Home > Enerpac’s first wireless SyncHoist system deployed on $72m Riverwalk Project for safety and efficiency

Enerpac’s first wireless SyncHoist system deployed on $72m Riverwalk Project for safety and efficiency

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article image One of the Riverwalk’s concrete elements is suspended from the SyncHoist’s four yellow hydraulic lifting points

The proven synchronous lifting technology from Enerpac (A Division of Actuant Corp) was deployed in a new wireless-controlled version at the prestigious Brisbane Riverwalk project for greater precision and safety.

Some of the world’s most advanced high precision, high safety hydraulics are being deployed on the new $72 million Brisbane Riverwalk project to lift, shift and position the complex and heavy concrete castings.

The John Holland project will involve the world’s first application of the new wireless-controlled and diesel powered version of the Enerpac SyncHoist load hoisting and positioning system, which offers precision load manoeuvring vertically and horizontally using one crane instead of multiple cranes.

This latest version of the PLC controlled SyncHoist technology was developed for heavy lift and transport specialists Universal Cranes by Enerpac Integrated Solutions to safely control irregularly shaped and uneven loads weighing up to hundreds of tons while reducing the risk of damage from oscillations of wire rope due to sudden crane starts and stops.

Universal Cranes’ new wireless SyncHoist technology is an evolution of the SyncHoist technology already used successfully to ensure optimum accuracy and safety in the hoisting and positioning of key components of one of the largest ships ever built for the Royal Australian Navy, the 28,000 ton Helicopter Deck (LHD) vessel project underway at Williamstown, Victoria.

Enerpac’s wireless synchronous lifting technology is being used at the Riverwalk project in conjunction with a series of Enerpac Integrated Solutions lifting, pulling and skidding technologies employed on different parts of the project to manoeuvre concrete elements weighing up to 385 tons that will make up the 850m Riverwalk link between new Farm and the Howard Smith wharves.

Due for completion by the middle of this year, the new Riverwalk replaces the popular floating walkway that was swept away in the 2011 Brisbane floods. Unlike the previous floating structure, the new Riverwalk will be fixed in place, sitting about 3.4m above mean sea level and will feature a rotating span to allow access for boats moored within the confines of the Riverwalk, in addition to 24-hour lighting, separated pedestrian and cycle areas and shaded rest stops.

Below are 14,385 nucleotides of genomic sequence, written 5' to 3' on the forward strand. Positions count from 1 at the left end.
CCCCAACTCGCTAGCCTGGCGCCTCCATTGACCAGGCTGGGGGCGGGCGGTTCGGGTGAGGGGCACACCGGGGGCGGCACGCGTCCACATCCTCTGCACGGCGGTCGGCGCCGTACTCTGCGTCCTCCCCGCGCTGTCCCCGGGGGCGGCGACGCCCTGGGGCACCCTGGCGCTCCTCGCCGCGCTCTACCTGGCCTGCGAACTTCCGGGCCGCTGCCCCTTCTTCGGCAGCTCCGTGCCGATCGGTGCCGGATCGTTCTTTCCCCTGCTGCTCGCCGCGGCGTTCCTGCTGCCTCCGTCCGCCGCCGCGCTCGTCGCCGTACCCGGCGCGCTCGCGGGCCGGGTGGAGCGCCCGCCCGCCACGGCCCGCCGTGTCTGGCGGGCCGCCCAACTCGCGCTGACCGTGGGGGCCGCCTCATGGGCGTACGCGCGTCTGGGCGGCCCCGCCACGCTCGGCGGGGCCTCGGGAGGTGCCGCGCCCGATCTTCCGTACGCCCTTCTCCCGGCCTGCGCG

Mounted on a 280 ton barge with crane and 130 ton piling rig, Universal Cranes’ SyncHoist system employs intelligent hydraulics to monitor and guide compact but powerful 700 bar double-acting push-pull cylinders integrated into four lifting points above the loads. The SyncHoist SHS system can also be used for pre-programmed positioning, tilting and aligning of loads and for counterweighting and determining their centre of gravity.

Enerpac Integrated Solutions Manager for Australasia, Mr Richard Verhoeff explains that the SyncHoist system allows Universal Cranes to achieve maximum precision at the Riverwalk project through wireless operation, with the crane operator doing the positioning while driving.

The synchronous lifting controls each of the four lifting points to within minute tolerances, allowing him to pick up the load evenly with optimum balance and safety. The driver can also see the specific load on each point, enabling him to do some point loading to enhance stability. Wireless control of the latest SyncHoist enables the crane driver to more simply perform complex load lifting, shifting and positioning manoeuvres from his cab, ensuring the loads remain evenly poised during the process, while performing point load indications and checks where required.

Available in load capacities customised to individual tasks, with system reach of 1500mm from each of several lifting points, SyncHoist offers very high accuracies (±1.0mm), less dependence on weather conditions and vastly improved operating speed and worker safety.

According to Mr Verhoeff, the independent diesel power built into the Riverwalk system also means the system can be deployed virtually anywhere without its hydraulic functionality being dependent on fixed or separate power sources such as generators, making the technology particularly valuable in remote applications such as oil, gas, mining and energy, or large-scale applications such as bridges, ports, shipbuilding and infrastructure.

The system combines diesel drive and wireless control in a totally self-contained design, eliminating the need to have power cables lying around or hoses connected between a hoisted object and the pump unit, because this pump unit can be positioned on the load itself or on the spreader frame used to perform the lift.

The Riverwalk project also involves a combination of complementary Enerpac Integrated Solutions technologies that are used to lift concrete elements from their mould and deliver them to the point where they are lifted onto the barge by the SyncHoist system.

A total of 55 10-ton compact Enerpac RCS 101 low height cylinders with 38mm stroke are used to separate cast concrete elements from their mould so they can be lowered onto a series of Enerpac ER 80 heavy duty load skates on which they are pulled nearly 300m for delivery to the barge containing the SyncHoist. Pulling power for the skidding operation is provided by pairs of RR series double-acting Enerpac RR 3014 cylinders with 14-inch (368mm) strokes. 

For more information, click here,

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